Depression moving in from the east
Markets remain by and large in a depressed state, following on from a sell off on Friday after the Non-event, Non-Farm Payrolls. Whilst it's not entirely clear what the catalyst was for the US sell off, we can surmise that the low ball Non–Farm number gave investors pause for thought, as they considered the possibility that the Fed has raised interest rates prematurely.
With many Asian markets closed or on short working for the Lunar New Year the baton passed from the US close straight to the European open. European markets initially rallied on Monday morning but then turned tail. That negative price action fed back into US index futures and US equity markets opened lower once more. As I write, 10 minutes into Mondays US session, the Dow is off by 1.5% or some 240 points, whilst the tech heavy Nasdaq Composite index (which was hard hit last Friday) is down by a further 1.9%.
These type of downside moves, followed by short sharp countertrend rallies are typical of a bear market. Which as I noted in late January, in what are the markets telling us? , is where many equity indices find themselves. At that time we characterised the market moves as a correction rather than a crash and I think we can still consider that to be the case. Although the longer the downtrend continues the more tenuous the distinction becomes.
Of course as equity markets and other financial assets sell off from their peaks, traders and investors naturally start to consider at what point these same instruments might be considered to be " good value " or put another way are approaching a bottom , from which they could bounce.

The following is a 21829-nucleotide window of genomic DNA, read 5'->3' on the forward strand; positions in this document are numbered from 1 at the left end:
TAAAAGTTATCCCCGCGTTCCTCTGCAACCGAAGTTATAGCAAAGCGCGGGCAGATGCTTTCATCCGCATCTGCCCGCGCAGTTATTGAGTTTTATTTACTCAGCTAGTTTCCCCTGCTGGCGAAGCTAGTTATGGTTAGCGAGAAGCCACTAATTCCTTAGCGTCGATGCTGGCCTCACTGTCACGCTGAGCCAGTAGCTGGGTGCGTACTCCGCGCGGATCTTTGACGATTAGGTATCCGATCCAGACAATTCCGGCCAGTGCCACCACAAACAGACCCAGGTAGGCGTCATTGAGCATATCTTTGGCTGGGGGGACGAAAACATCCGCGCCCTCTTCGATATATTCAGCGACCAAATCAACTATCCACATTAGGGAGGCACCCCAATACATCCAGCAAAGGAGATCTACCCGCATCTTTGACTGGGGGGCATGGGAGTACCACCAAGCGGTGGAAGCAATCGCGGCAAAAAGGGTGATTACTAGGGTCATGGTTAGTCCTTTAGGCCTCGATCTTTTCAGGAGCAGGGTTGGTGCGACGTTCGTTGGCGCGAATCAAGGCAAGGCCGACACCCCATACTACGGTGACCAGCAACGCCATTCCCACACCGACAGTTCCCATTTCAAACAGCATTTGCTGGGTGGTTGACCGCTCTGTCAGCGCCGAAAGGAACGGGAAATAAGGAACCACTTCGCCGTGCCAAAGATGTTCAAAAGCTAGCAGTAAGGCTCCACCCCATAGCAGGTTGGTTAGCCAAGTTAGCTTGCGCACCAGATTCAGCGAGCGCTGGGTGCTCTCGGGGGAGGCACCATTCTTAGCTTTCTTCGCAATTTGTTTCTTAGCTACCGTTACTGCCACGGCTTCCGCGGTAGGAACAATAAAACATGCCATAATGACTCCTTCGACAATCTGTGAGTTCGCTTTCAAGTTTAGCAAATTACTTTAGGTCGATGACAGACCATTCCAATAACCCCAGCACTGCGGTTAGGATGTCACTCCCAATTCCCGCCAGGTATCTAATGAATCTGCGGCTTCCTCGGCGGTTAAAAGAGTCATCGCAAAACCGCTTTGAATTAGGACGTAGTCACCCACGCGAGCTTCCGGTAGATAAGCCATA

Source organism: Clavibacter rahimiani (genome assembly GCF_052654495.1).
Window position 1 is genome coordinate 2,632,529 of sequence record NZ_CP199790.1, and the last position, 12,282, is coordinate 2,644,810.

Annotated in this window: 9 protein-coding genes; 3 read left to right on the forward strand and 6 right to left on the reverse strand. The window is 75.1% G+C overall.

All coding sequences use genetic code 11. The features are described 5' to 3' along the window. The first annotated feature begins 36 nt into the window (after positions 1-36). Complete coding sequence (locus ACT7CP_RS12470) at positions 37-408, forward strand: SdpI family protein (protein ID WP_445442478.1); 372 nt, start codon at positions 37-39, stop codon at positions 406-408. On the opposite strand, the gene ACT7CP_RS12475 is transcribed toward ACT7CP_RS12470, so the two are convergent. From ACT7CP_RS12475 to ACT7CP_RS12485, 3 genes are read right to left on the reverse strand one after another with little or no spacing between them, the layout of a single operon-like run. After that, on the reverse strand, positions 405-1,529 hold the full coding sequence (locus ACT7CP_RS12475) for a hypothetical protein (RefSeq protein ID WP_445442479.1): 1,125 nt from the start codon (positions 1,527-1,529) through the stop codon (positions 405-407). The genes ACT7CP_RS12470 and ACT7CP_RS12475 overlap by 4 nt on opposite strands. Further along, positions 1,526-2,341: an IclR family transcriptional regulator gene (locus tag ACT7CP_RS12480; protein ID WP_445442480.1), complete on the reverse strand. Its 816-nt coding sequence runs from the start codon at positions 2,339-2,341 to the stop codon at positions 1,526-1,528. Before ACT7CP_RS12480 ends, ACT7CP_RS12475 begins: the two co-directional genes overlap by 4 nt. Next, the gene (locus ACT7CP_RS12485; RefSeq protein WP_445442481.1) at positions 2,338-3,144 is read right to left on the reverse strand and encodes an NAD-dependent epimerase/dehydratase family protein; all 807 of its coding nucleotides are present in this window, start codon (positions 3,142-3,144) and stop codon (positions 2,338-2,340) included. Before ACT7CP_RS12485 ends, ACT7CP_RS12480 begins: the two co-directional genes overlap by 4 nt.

Chart shows the 6 month % performance of selected Futures contracts (source Finviz.com)
As we can see European stock indices have been particularly hard hit over this time frame with the Dax and Euro Stoxx 50 indices down by 21.7% and 22.67% respectively. By comparison the S&P 500 and Nasdaq 100 (a more concentrated measure of tech stock performance than the Composite index mentioned above) are down by 10.10% and 12.3% as of the close of the 05/02/2016.The narrower Dow 30 industrial index has fallen by just 7.17% during this time. The exception to the out performance of US equities has been the Russell 2000 small cap index, which has slumped by 18.73% over the last 6 months. I also note that the VIX Index, effectively a measure of the levels of fear and greed in the market, has rallied by 73%. A clear indication that for now at least fear has the upper hand.
Why are we correcting?
We could explore many different reasoned arguments to try and answer this question. However it is said that a picture speaks a thousand words and in this case two pictures can do that very eloquently indeed. The pictures in question are two charts prepared by analysts at the French bank Societe Generale.
Chart one plots global equity prices against global equity earnings since Dec 2011.
Chart two plots the level of global corporate debt against global profit growth (EBITDA)
It's quite clear that equity prices have run well ahead of earnings since the summer of 2012 it's also clear that earnings peaked, if we can call it that, around December 2014 and have moved lower on a shallow incline since then. The gap between the two lines in chart one could be said to represent the unrealistic expectations about equity valuations, which investors and traders have held since the summer of 2012.